Protecting public access and customary rights
18 August 2003 Media Statement
Foreshore and seabed: protecting public access and customary rights
The government today released its proposal for protecting public access and customary rights in the foreshore and seabed, saying it is a ‘win-win’ solution for all New Zealanders.
The proposal was released by Prime Minister
Helen Clark, Deputy Prime Minister Michael Cullen, and Maori
Affairs Minister Parekura Horomia. It involves:
a. clarifying legislation to ensure that the foreshore and seabed are not subject to private rights of ownership, and
b. the recognition and protection of Maori customary rights.
Helen Clark, Michael Cullen, and Parekura Horomia said the government’s proposal recognises that coastal areas are important to all New Zealanders and that everyone must be able to use and enjoy them now and in the future.
government’s approach is based on four principles:
- Access - The foreshore and seabed should be public domain, with open access and use for all New Zealanders.
- Regulation - The Crown is responsible for regulating the use of the foreshore and seabed, on behalf of all present and future generations of New Zealanders.
- Protection - Processes should exist to enable the customary interests of whanau, hapu and iwi in the foreshore and seabed to be acknowledged, and specific rights to be identified and protected.
- Certainty - There should be certainty for those who use and administer the foreshore and seabed about the range of rights that are relevant to their actions.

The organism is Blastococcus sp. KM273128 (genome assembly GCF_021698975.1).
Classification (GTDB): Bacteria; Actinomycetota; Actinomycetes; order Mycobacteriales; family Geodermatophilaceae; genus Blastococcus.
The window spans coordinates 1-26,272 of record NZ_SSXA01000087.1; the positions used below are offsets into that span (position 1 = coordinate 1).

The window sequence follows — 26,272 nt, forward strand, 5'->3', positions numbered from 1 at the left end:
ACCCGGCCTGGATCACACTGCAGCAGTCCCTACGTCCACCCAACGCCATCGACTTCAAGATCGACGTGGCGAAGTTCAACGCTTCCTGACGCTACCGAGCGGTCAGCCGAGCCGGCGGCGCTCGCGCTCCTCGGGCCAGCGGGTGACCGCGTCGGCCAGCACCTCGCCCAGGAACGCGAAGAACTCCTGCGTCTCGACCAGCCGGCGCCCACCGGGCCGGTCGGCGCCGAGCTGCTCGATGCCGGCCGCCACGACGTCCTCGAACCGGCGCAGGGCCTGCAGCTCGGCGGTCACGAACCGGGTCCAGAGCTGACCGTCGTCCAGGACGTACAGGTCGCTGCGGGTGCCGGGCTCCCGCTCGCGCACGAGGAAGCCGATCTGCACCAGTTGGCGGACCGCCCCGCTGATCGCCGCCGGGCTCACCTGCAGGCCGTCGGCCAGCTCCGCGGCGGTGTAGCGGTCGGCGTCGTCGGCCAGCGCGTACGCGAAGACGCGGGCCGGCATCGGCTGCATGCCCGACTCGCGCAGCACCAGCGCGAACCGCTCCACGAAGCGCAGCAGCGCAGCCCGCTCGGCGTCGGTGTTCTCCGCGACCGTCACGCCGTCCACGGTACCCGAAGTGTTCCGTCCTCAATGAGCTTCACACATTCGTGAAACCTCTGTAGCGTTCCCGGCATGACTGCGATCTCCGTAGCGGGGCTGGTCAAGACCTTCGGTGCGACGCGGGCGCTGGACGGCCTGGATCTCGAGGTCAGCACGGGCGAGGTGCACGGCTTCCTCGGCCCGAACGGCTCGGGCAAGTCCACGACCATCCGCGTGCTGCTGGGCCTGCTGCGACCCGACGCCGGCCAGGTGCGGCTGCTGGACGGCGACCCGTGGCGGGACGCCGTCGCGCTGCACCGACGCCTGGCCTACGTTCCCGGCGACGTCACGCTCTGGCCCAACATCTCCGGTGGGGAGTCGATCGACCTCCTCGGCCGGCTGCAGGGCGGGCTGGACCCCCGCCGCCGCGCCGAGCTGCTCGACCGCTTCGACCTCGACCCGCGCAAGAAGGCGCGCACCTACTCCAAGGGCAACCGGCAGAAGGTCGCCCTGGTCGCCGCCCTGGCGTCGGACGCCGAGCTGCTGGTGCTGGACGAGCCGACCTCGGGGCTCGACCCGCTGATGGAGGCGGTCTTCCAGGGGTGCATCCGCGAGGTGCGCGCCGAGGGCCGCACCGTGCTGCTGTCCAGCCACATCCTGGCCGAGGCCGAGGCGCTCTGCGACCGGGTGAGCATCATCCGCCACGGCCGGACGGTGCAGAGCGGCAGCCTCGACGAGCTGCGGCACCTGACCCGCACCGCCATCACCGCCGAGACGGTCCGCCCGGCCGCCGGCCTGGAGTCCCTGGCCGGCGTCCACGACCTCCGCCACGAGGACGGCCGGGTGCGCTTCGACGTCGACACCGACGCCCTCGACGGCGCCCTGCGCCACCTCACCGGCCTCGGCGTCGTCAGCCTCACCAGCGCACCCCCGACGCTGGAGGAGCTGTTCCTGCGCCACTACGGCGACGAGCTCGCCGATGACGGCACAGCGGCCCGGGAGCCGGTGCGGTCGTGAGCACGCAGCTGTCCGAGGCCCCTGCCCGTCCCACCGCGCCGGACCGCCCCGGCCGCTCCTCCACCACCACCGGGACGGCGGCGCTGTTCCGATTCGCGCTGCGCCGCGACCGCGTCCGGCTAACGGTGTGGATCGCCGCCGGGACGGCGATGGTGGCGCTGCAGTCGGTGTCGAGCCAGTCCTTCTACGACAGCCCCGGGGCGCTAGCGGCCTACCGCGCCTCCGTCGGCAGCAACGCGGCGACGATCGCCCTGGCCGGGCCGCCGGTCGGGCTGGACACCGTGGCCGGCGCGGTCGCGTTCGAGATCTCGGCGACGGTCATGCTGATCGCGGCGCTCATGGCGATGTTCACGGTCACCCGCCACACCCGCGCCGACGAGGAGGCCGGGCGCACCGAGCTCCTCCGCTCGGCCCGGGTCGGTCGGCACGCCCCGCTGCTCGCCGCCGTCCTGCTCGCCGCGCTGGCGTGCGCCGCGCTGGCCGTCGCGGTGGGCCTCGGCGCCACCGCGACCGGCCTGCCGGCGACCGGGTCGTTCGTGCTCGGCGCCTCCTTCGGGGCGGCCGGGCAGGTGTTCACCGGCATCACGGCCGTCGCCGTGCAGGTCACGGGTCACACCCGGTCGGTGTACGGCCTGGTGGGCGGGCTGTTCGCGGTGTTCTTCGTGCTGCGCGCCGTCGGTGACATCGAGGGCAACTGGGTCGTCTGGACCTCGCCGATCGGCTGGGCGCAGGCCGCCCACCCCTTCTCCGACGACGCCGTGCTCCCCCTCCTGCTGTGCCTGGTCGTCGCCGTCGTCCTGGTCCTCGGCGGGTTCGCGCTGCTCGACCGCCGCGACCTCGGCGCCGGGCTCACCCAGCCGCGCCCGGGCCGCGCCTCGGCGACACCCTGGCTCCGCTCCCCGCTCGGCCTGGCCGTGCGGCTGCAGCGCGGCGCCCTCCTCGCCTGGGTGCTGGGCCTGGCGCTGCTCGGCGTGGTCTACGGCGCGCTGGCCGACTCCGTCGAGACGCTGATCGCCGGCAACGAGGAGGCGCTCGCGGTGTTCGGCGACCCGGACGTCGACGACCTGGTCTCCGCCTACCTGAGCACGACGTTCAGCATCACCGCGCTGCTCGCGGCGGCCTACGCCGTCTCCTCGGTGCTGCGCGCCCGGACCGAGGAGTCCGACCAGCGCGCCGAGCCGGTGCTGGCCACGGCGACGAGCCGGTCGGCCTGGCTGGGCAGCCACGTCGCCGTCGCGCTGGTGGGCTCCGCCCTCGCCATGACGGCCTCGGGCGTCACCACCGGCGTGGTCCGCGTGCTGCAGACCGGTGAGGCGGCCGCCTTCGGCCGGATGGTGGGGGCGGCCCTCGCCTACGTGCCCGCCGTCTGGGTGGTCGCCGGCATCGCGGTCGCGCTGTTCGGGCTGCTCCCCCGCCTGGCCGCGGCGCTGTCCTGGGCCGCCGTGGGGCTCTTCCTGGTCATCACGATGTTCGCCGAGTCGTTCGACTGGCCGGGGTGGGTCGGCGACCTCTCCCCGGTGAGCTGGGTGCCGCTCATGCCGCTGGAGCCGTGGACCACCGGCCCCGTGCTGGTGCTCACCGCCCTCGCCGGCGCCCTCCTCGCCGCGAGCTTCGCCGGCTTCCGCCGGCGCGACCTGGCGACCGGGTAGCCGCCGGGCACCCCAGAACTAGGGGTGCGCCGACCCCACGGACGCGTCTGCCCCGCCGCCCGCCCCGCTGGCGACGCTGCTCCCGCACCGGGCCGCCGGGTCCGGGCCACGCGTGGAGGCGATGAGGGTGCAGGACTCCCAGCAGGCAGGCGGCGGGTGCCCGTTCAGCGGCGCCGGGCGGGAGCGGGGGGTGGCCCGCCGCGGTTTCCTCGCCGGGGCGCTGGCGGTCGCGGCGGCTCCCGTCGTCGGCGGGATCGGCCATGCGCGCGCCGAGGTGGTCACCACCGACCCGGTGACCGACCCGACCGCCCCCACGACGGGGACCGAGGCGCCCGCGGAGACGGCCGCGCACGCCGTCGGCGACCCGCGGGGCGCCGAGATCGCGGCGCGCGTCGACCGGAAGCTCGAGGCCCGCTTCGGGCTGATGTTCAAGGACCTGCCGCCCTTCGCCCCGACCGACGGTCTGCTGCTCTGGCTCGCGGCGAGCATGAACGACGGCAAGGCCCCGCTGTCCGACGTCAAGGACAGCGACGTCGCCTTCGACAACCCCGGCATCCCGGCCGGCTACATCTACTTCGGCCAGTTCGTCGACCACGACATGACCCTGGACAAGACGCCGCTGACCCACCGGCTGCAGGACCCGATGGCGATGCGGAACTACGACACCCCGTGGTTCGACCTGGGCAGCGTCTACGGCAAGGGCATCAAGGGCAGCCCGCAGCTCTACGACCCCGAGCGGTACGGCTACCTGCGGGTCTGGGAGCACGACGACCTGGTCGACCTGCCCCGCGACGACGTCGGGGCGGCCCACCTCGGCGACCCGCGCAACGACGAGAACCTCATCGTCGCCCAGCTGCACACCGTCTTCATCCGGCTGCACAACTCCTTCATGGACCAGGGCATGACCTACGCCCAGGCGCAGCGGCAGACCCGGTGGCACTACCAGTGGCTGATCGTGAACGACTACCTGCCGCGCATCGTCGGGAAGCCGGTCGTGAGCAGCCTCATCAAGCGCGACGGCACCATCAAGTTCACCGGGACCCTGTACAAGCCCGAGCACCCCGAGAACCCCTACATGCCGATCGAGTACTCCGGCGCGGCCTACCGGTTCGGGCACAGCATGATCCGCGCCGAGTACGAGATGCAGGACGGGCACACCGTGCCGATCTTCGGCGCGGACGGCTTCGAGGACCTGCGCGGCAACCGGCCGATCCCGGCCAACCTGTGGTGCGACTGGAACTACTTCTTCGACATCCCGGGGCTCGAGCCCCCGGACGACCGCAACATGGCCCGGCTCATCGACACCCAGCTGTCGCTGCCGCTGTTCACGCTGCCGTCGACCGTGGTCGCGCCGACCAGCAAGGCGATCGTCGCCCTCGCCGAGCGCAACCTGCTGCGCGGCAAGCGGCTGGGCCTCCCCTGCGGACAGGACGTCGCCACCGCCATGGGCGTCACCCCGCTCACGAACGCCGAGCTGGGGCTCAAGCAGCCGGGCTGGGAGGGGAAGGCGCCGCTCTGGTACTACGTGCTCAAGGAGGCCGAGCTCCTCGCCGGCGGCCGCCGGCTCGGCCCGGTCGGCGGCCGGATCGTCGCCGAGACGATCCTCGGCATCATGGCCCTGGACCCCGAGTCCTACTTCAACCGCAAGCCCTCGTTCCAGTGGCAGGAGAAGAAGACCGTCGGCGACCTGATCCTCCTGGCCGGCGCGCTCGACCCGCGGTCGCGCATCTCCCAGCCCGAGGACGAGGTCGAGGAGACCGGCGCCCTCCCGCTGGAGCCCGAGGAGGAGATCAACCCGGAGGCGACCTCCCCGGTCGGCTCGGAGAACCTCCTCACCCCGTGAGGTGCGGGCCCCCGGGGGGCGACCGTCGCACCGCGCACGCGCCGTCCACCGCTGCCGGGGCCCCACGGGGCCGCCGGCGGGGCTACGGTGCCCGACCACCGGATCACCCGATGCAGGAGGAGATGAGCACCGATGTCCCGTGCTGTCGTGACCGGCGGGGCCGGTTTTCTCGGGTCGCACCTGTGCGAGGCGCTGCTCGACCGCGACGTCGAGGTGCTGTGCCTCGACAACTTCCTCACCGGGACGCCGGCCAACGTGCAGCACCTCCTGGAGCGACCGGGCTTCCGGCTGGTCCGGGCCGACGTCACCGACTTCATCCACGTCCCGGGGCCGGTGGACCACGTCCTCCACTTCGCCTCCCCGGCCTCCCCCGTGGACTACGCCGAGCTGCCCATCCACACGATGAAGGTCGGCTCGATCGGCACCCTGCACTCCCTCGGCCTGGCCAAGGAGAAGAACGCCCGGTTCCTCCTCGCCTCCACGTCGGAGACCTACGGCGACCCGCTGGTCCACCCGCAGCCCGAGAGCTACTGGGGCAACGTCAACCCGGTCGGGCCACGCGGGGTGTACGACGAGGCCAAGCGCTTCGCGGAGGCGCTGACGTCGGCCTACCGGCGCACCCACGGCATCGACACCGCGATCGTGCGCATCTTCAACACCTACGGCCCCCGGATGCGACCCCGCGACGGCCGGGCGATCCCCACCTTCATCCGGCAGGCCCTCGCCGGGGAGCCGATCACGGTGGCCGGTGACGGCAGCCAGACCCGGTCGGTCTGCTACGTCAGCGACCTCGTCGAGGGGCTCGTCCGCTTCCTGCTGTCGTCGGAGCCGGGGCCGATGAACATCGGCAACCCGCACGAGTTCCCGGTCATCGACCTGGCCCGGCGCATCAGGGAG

“This proposal benefits Maori because it ensures the full range of their customary rights, in relation to the foreshore and seabed, including recognition of their mana over or ancestral connection with an area, can be appropriately recognised and protected in law. Whanau, hapu, and iwi will continue to be able to ask the Maori Land Court to investigate claims of customary rights. Protection of customary rights is entirely consistent with continuing access to and use of the beach.
“The government is resolving this issue in a principled and practical way, which aims to bring all New Zealanders together.
“This proposal deliberately says nobody owns the foreshore and seabed. The best way to protect the foreshore and seabed from alienation in the future is to ensure that no-one has fee simple title.
“The principles on which the govt has based its proposal run to the heart of our nationhood. The details around how we secure them are being subjected to a sincere consultation process before new legislation is finalised.
“The government wants a win-win outcome for all New Zealanders. We believe that with good will on all sides that outcome can be secured.”
The government is seeking
comments over the next six weeks, and asks for submissions
by Friday 3 October 2003. People will be able to contribute
their views by:
- making a written submission to Foreshore and Seabed Submission, PO Box 55, Wellington).
- making an on line submission, visit: http:///www.beehive.govt.nz/foreshore.
- fax, (04) 473-2508.
- attending a hui or a sector group meeting
- or through your local Member of Parliament.
You can also obtain further material by telephoning: 0508 Foreshore or 0508 367 374.
“After submissions have been received and considered the government will finalise decisions on the overall approach and on the details,” the Ministers said.